Minnesota could spend up to $300M to offset ObamaCare hikes

Minnesota could spend up to $300M to offset ObamaCare hikes
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Minnesota’s Democratic governor wants to pour as much as $300 million into a relief fund for people facing massive premium hikes under ObamaCare in his state next year.

Gov. Mark Dayton proposed Thursday that he would offer “rebates” to help offset the 55 percent increase in healthcare premiums that ObamaCare customers will face in Minnesota this year.

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The money would be taken out of Minnesota’s “rainy day fund,” which got a boost from the state’s budget surplus last year.

But Dayton was clear that his state would need a longer-term solution to make ObamaCare plans more affordable.

Dayton is the first governor in the country to announce his own plan to tackle rising premiums this year, which are far steeper than any of the previous year’s increases. The state's final plan will also include input from the state's Republicans, who are working on their own proposals to address panic over the premiums.  

With the new rebates, Dayton said the rate increase would be limited to an average of 16 percent — below the national average of 22 percent. Last year, the national average for premium hikes was about 7 percent.

Minnesota has attracted national attention this year as it faces one of the highest premium hikes in the country. Dayton himself came under scrutiny on the issue of healthcare after he declared earlier this month that the “Affordable Care Act is no longer affordable.” Under pressure from fellow Democrats, he later walked back his remarks.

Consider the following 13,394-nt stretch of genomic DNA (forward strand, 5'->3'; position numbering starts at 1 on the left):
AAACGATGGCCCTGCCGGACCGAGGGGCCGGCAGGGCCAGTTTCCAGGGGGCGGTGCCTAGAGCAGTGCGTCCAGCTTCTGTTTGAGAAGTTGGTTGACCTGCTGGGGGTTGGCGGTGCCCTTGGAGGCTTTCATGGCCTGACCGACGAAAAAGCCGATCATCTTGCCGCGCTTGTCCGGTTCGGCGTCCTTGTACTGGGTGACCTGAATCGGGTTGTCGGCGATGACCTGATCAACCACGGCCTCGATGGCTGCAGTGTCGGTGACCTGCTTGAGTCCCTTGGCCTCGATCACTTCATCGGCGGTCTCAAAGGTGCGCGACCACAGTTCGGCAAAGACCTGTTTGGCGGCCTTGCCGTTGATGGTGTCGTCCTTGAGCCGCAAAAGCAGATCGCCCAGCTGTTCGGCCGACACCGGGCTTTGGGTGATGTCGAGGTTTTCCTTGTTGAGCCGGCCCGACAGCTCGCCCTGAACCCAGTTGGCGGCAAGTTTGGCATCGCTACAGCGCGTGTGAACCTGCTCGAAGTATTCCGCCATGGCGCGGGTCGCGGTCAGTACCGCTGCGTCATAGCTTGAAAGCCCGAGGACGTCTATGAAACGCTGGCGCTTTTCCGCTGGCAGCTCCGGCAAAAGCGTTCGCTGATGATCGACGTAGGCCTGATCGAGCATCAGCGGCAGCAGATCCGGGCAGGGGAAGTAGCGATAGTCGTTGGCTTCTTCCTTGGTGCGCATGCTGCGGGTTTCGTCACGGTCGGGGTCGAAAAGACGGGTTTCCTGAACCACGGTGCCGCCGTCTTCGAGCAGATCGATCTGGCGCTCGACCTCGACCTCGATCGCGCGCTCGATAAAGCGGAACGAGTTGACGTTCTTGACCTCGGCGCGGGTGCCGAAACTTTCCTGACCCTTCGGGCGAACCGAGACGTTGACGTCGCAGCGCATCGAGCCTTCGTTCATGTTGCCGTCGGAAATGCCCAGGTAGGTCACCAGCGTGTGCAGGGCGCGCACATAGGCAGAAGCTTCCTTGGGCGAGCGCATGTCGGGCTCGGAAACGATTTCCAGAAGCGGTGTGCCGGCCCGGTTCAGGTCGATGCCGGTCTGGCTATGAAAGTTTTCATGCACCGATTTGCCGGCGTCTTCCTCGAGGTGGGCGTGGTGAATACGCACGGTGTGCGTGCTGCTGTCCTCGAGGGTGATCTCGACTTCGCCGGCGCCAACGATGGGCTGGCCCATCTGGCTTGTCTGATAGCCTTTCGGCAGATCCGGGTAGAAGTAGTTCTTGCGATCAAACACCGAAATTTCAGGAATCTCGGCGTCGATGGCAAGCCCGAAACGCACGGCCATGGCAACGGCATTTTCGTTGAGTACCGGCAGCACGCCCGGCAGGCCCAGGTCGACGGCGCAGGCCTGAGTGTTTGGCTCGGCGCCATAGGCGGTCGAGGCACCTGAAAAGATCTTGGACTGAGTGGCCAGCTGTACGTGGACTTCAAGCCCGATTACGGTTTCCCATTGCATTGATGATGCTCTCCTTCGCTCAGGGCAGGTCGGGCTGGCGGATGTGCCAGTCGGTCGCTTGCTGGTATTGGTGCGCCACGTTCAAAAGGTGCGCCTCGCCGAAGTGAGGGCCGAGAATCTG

In his lengthy statement on Thursday, Dayton vigorously defended ObamaCare while also acknowledging the law is “now causing very difficult financial problems” for some people.

About 123,000 people could receive the benefits, according to Dayton’s office. The state dollars would specifically go to people whose incomes are just high enough that they do not qualify for tax credits from the federal government.

“They are the people who need immediate help with next year’s health insurance cost increases,” Dayton said. He said the “immediate financial assistance” would reduce monthly premium bills by 25 percent.

He said lawmakers on the federal and state level will need to “set aside their political talking points” and work to “solve these current problems and restore the promise of the ACA.”

The governor added in his statement, “Also, if anyone has a better plan ... we are all ears.”